Competitive Advantage and Competition Policy in Developing Countries

Competitive Advantage and Competition Policy in Developing Countries

The CRC Series on Competition, Regulation and Development

Edited by Paul Cook, Raul Fabella and Cassey Lee

The book discusses competition from different theoretical perspectives and examines the implications these viewpoints have for policy. The contributors assess competitiveness in domestic markets and the impact of foreign competition. They also review the experiences of a range of countries in developing competition policy and examine both the strengths and weaknesses of these policies.

Chapter 7: Competition Policy and the Legal System in Brazil

Germano Mendes de Paula

Subjects: development studies, development economics, law and development, economics and finance, competition policy, development economics, public sector economics, law - academic, law and development

Extract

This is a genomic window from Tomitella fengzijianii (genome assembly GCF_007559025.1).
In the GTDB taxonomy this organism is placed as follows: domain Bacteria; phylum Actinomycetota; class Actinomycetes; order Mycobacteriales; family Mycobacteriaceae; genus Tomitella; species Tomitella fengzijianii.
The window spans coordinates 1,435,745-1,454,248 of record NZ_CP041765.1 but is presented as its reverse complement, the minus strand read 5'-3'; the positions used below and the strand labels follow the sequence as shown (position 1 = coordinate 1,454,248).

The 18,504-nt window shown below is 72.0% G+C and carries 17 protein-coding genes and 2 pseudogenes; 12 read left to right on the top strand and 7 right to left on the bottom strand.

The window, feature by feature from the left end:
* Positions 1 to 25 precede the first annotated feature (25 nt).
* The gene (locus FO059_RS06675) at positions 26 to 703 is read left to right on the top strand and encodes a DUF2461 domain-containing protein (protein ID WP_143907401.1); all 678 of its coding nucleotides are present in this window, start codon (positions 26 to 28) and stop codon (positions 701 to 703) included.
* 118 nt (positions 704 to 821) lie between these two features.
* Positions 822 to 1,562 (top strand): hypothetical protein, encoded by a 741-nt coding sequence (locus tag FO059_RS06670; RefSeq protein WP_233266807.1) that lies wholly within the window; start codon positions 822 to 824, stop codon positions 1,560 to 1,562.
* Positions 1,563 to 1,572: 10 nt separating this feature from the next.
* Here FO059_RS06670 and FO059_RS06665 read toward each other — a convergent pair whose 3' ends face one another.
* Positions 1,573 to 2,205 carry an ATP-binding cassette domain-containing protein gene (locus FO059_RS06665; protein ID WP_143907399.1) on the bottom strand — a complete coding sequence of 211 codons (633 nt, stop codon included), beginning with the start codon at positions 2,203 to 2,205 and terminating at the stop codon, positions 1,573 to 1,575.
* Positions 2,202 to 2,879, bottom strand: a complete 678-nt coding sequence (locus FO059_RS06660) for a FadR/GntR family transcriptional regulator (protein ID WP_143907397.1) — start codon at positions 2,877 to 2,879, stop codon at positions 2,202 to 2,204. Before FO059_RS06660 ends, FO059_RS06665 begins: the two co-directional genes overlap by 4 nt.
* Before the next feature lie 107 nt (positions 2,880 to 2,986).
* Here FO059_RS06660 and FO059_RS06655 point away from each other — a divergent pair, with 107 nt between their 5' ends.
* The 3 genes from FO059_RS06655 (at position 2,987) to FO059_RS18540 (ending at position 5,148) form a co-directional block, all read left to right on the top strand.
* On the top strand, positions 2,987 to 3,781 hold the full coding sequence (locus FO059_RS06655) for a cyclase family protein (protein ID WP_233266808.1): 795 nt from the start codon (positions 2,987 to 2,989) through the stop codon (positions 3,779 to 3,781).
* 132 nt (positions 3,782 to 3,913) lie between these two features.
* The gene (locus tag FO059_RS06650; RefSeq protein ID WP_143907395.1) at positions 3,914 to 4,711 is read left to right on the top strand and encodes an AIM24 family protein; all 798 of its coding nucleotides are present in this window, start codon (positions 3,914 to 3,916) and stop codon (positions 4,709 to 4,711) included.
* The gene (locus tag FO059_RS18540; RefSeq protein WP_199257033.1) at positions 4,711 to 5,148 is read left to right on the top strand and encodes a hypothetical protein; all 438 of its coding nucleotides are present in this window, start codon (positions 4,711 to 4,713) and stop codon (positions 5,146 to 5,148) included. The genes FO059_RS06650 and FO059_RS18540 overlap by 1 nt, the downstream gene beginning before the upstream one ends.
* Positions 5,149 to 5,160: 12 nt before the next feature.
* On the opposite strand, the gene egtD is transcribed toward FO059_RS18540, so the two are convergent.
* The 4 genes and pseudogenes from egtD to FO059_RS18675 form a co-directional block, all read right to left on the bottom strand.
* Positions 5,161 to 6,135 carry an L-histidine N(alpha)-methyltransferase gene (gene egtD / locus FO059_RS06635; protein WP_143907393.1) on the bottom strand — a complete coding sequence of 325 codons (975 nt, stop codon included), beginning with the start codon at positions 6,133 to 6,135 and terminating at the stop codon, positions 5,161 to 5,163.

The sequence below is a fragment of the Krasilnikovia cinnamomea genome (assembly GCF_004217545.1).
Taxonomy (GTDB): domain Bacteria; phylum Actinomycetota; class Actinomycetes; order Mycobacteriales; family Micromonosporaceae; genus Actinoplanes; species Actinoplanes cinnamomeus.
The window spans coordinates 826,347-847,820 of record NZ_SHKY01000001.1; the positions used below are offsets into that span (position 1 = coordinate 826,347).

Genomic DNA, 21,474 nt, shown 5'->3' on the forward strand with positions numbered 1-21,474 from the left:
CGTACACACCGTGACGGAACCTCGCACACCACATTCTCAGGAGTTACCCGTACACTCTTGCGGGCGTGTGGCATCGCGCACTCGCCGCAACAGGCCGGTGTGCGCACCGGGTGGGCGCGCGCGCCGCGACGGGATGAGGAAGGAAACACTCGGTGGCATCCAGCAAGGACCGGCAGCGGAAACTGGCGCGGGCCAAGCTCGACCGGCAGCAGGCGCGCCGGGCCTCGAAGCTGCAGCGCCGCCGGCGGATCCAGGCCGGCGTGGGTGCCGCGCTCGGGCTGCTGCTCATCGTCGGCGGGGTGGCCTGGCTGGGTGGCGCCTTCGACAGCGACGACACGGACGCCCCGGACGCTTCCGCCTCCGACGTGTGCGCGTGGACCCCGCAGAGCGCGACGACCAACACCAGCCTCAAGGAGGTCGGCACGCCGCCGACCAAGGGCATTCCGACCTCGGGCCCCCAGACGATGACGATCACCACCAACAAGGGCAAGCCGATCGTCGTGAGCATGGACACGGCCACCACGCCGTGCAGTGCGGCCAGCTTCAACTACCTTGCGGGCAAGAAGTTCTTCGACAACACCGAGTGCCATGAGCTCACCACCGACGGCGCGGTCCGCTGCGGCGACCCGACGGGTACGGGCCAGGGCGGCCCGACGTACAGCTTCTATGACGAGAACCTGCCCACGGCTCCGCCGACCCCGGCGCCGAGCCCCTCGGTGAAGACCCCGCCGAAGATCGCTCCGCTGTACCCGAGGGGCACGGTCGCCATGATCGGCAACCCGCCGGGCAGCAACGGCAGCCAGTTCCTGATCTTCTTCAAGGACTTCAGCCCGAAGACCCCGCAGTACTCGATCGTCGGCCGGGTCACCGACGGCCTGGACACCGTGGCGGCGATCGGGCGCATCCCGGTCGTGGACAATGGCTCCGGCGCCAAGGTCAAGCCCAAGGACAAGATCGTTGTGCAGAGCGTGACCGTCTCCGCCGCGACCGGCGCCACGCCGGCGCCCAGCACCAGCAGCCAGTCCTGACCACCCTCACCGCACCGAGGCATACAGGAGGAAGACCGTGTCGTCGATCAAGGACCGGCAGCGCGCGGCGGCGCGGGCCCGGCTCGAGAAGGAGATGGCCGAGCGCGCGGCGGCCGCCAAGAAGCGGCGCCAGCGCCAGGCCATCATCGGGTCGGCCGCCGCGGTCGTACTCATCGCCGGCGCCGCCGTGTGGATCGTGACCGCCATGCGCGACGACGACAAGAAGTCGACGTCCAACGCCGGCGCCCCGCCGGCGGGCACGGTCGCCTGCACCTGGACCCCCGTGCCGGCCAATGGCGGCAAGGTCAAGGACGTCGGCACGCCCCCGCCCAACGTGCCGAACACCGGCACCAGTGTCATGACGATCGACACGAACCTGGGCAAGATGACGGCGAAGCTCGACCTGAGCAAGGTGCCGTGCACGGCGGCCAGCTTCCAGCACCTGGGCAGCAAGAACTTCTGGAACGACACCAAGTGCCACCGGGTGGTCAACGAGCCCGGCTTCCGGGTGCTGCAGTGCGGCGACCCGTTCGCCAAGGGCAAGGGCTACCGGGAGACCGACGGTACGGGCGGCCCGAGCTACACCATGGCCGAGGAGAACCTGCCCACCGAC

Germano Mendes de Paula INTRODUCTION Brazil used to be a very closed economy regarding international trade. Like many other developing countries, Brazil adopted an import substitution industrialization (ISI) strategy. In this context, competition policy was misplaced, for several reasons. A substantial proportion of large companies were state-owned and therefore the government did not need to control pricing practices through the use of antitrust policy. Moreover, the most important state-owned enterprises (SOEs) were set up in order to mitigate the weaknesses of the domestic private sector rather than put limits on cartelization or mergers and acquisitions (M&As). The government fostered market domination by a few large SOEs. However, Brazil, as many other Latin American nations, experienced a very important shift in terms of economic policy in the 1990s. Indeed, the country engaged in intense trade liberalization and also deregulated and privatized companies. In this new environment, a massive wave of mergers and acquisitions occurred in which multinationals were in the acquiring corner for around two-thirds of all transactions (Amann, de Paula and Ferraz, 2002). As a consequence, the share of the foreign companies in the top 100 non-financial firms in Brazil increased from 26 per cent to 40 per cent in the period 1990–98. The 1990s was a turning point for the Brazilian economy, after which the government and the corporate sector have faced a very different economic environment. Instead of restricting competition, the government began to encourage it, mainly via trade liberalization and to a lesser...

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